UTH Spending $8m On Cancer Annually

UTH Spending $8m On Cancer Annually

THE University Teaching Hospitals (UTH) spends over US$8 million per year on treating about 1,600 patients of different types of cancerAbout US$5,000 is spent on treating each cancer patient, with cervical cancer topping the list as the hospital treats over 1,000 patients per year. Cancer Diseases Hospital senior medical superintendent Lewis Banda said in an interview yesterday that the health institution spends about US$5 million on treating 1,000 cervical cancer patients every year.

Dr Banda said the hospital attends to about 250 breast cancer patients and about 300 men visit the health facility for prostate cancer checkups. “Cervical cancer patients are the bulk of people that we see at the hospital. According to the latest globocan projection, we see about 3,000 patients at national level. “But at UTH, we see 1,000 patients for cervical cancer only.

We have about 250 to 300 patients of breast cancer and another 300 of prostate cancer,” he said. Dr Banda urged women to regularly go for cervical cancer screening so that the disease can be detected early. He said pre-cancer conditions take about 10 to 20 years to fully develop into cancer.

Dr Banda said cancer screening through visual inspection enables medical personnel to detect the disease early so that it can be treated. He said the introduction of vaccination against Human Papilloma Virus among 14-year-old girls will help the country prevent cervical cancer.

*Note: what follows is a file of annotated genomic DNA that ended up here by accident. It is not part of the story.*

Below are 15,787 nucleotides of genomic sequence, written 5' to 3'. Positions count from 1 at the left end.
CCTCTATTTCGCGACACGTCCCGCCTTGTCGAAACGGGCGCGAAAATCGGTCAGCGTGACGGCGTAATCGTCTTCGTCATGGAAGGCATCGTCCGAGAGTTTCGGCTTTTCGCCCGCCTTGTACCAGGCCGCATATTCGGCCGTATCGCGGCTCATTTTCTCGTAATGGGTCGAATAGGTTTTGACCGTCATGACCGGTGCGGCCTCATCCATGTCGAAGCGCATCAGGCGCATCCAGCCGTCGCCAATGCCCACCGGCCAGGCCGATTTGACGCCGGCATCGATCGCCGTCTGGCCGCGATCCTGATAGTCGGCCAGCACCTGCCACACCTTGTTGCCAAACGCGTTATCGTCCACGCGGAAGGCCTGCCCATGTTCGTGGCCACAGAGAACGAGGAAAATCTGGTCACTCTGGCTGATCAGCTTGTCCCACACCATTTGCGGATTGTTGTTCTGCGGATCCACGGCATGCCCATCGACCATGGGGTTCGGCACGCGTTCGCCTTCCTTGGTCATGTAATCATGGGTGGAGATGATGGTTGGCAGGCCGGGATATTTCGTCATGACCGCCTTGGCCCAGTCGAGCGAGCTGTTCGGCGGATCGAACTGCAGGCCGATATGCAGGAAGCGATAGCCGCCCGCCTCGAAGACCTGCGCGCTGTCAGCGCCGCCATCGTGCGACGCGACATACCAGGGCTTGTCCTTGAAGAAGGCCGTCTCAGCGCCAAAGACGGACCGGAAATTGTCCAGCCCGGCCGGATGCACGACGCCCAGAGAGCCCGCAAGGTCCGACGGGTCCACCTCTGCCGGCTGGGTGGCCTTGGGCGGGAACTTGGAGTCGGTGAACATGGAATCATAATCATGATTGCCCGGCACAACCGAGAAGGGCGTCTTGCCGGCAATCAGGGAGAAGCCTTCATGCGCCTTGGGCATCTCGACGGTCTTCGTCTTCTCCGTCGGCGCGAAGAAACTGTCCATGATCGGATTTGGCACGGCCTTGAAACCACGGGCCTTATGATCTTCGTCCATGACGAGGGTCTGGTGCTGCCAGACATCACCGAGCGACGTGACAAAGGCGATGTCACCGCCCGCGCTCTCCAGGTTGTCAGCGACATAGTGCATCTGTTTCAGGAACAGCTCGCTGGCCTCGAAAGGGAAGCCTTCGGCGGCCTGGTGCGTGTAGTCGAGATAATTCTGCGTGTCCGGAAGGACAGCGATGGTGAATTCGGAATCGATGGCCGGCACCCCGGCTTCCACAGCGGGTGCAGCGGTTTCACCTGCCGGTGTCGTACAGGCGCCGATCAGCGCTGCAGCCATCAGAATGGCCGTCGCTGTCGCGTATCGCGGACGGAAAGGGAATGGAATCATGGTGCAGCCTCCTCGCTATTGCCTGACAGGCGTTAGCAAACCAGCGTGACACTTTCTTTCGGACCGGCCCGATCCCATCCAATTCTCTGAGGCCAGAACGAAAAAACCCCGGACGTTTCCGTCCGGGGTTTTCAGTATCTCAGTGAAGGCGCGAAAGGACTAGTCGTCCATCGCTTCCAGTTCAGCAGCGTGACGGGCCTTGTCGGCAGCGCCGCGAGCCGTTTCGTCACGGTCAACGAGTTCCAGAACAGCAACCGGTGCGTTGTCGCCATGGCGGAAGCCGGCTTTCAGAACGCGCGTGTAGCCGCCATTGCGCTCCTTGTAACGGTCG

Dr Banda said prostate cancer is the most common ailment among black men and that the cause of the trend is not yet known. He said there is need to sensitise members of the public so that they become health-conscious and develop good health-seeking habits.

Dr Banda also advised families against abandoning their cancer and other patients at the hospital because it is unZambian. He said it is during times of sickness that the affected people need their families and friends. “We have some cases where families abandon a cancer patient, especially when the disease is in an advanced stage,” Dr Banda said